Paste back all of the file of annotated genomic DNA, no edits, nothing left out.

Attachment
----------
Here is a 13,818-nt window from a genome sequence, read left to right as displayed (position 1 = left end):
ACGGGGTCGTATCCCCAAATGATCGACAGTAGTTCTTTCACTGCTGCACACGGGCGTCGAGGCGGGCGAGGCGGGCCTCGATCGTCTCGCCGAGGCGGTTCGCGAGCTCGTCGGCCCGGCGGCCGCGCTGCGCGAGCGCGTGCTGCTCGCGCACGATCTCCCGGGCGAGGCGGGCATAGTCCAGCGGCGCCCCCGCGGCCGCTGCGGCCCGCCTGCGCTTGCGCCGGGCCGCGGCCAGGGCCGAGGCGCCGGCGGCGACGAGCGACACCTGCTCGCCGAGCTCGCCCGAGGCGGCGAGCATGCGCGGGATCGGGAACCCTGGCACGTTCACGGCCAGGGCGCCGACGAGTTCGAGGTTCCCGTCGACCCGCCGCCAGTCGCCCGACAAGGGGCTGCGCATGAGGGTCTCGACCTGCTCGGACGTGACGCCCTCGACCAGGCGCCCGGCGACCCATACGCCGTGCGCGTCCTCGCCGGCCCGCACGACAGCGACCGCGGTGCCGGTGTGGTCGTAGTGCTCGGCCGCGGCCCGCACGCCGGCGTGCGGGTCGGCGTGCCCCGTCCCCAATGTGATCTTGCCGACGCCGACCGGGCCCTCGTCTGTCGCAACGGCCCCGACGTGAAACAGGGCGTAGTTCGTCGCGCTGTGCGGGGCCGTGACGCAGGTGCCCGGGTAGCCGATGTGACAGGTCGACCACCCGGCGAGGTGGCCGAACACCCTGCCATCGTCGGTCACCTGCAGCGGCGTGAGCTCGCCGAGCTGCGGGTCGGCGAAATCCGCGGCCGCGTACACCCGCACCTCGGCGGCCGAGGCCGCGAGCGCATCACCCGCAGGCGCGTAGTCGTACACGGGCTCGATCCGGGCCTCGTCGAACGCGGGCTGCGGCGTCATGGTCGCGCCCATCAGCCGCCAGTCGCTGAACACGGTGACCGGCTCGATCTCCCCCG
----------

Here is a 13,818-nt window from a genome sequence, read left to right as displayed (position 1 = left end):
ACGGGGTCGTATCCCCAAATGATCGACAGTAGTTCTTTCACTGCTGCACACGGGCGTCGAGGCGGGCGAGGCGGGCCTCGATCGTCTCGCCGAGGCGGTTCGCGAGCTCGTCGGCCCGGCGGCCGCGCTGCGCGAGCGCGTGCTGCTCGCGCACGATCTCCCGGGCGAGGCGGGCATAGTCCAGCGGCGCCCCCGCGGCCGCTGCGGCCCGCCTGCGCTTGCGCCGGGCCGCGGCCAGGGCCGAGGCGCCGGCGGCGACGAGCGACACCTGCTCGCCGAGCTCGCCCGAGGCGGCGAGCATGCGCGGGATCGGGAACCCTGGCACGTTCACGGCCAGGGCGCCGACGAGTTCGAGGTTCCCGTCGACCCGCCGCCAGTCGCCCGACAAGGGGCTGCGCATGAGGGTCTCGACCTGCTCGGACGTGACGCCCTCGACCAGGCGCCCGGCGACCCATACGCCGTGCGCGTCCTCGCCGGCCCGCACGACAGCGACCGCGGTGCCGGTGTGGTCGTAGTGCTCGGCCGCGGCCCGCACGCCGGCGTGCGGGTCGGCGTGCCCCGTCCCCAATGTGATCTTGCCGACGCCGACCGGGCCCTCGTCTGTCGCAACGGCCCCGACGTGAAACAGGGCGTAGTTCGTCGCGCTGTGCGGGGCCGTGACGCAGGTGCCCGGGTAGCCGATGTGACAGGTCGACCACCCGGCGAGGTGGCCGAACACCCTGCCATCGTCGGTCACCTGCAGCGGCGTGAGCTCGCCGAGCTGCGGGTCGGCGAAATCCGCGGCCGCGTACACCCGCACCTCGGCGGCCGAGGCCGCGAGCGCATCACCCGCAGGCGCGTAGTCGTACACGGGCTCGATCCGGGCCTCGTCGAACGCGGGCTGCGGCGTCATGGTCGCGCCCATCAGCCGCCAGTCGCTGAACACGGTGACCGGCTCGATCTCCCCCG